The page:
King of Devil Island

Director: Marius Holst

Written by: Lars Saabye Christensen, Mette M. Bølstad (story), Dennis Magnusson, Eric Schmid (screenplay)

Starring: Stellan Skarsgård, Benjamin Helstad and Kristoffer Joner

Based on true events in Norway in 1915 – an island called ‘Bastoy’ is the location for a Christian home for wayward boys run by Bestyreren (Stellan Skarsgård). A new inmate Erling (Benjamin Helstad) arrives and sets himself on a path to escape that leads the boys to a violent uprising against the negligent regime.

I really wasn’t ready for the power of the King of Devil’s Island (KDI). Director Marious Holst’s film opens with the sublimely powerful and equally emotionally draining image of a great whale harpooned and being stalked by the whaling ship. The icy waters lap at its breached and battle scarred hide and soft narration gives you a feeling of being read Melville’s Moby Dick. Holst (director) and writers Schmid and Magnusson aren’t in a rush to delve into and deconstruct Bastoy and the characters that inhabit it. There’s a unique balance where you know what’s coming but you’re initially struggling to understand how it comes about. The story was like reading lyrical prose verse, with patient and purposefully measured tempo.

The performances were affective and morally complex. Erling/C-19 (Benjamin Helstad) is a juvenile criminal, captured for a particularly heinous crime but the Bestyreren (Skarsgård) feel like he should be given a chance to atone in an environment for adolescents instead of prison. Helstad’s C-19 (for the majority of the film you only know the boys by their numbers) is bent on escape. He’s the voice in our heads in the opening of the film: the young man used the freedom of a life at sea feels restricted but the harsh static stone of the island.

Skarsgård delivers a robust and measured performance as the warden Bestyreren. He’s a disciplinarian but he’s profoundly moral, steering these boys back to being good Christian valuable members of society. Unfortunately his staunch morality (outside of the odd bit of skimming funds off the top of the operation) doesn’t necessarily translate to the brutality and heinous underlings doing the day to day work with the young men. It’s a better performance than really anything that I’ve seen him in his Hollywood roles. He infuses the Bestyreren with likeable characteristics that make him a more complex character to deal with. Apathy is a great crime.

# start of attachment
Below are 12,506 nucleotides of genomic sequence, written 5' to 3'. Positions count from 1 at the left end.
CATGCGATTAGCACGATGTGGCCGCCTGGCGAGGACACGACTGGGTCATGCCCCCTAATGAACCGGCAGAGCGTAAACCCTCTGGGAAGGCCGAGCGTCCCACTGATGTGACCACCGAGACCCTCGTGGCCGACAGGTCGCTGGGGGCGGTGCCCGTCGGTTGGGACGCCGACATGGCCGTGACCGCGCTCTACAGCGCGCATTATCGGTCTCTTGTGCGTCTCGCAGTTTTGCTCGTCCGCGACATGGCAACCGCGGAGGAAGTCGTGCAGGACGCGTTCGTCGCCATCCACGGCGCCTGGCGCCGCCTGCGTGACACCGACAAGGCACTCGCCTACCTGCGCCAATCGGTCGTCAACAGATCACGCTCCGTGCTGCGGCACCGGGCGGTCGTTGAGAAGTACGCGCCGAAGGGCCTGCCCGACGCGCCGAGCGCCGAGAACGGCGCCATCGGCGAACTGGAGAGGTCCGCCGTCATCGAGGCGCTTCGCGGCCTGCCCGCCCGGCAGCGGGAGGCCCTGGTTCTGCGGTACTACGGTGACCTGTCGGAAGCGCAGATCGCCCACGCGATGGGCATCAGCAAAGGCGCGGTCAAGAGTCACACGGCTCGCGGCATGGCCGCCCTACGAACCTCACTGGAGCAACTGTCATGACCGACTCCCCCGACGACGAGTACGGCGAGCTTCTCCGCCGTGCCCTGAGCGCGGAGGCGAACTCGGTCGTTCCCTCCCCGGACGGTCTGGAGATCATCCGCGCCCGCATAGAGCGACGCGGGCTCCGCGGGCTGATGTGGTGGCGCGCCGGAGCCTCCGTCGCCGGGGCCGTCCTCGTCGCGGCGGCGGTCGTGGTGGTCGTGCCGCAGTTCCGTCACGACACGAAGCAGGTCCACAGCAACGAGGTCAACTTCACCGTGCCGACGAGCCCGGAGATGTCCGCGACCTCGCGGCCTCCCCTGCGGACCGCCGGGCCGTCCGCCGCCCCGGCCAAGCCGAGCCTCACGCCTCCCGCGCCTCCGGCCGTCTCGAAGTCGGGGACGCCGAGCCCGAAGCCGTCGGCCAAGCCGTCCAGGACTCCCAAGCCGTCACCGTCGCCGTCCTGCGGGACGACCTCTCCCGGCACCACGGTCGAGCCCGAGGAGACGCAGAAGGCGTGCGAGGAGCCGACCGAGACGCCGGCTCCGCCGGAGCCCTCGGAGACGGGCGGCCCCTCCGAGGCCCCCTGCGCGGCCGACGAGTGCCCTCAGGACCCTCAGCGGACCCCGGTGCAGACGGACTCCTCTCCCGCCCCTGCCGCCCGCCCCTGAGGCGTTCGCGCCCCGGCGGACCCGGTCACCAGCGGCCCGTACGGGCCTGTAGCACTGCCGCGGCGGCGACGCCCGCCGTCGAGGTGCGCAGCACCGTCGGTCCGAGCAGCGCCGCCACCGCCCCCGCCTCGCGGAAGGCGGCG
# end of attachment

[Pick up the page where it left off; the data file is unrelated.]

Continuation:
The actor that stunned me as his presence and stature grew in the film was Trond Nilssen’s Olav / C-1. He’s a young man imprisoned on the island for six years, that’s become accustomed to the injustice that C-19 (Helstad) cannot abide. C-1’s journey is un-making the young man that the Bastoy and Bestyreren has groomed. This is a young performer that made an impression – keep an eye out for that name – Trond Nilssen.

King of Devil’s Island is poetic story of friendship and adolescence in the bleak, cold and brutal 1915 Bastoy. It’s a snow covered, potent mixture of Sleepers, Shawshank Redemption and Lord of the Flies. 

Blake Howard - follow Blake on Twitter here: @blakeisbatman

King of Devil’s Island was released in Australia on the 3rd of May 2012.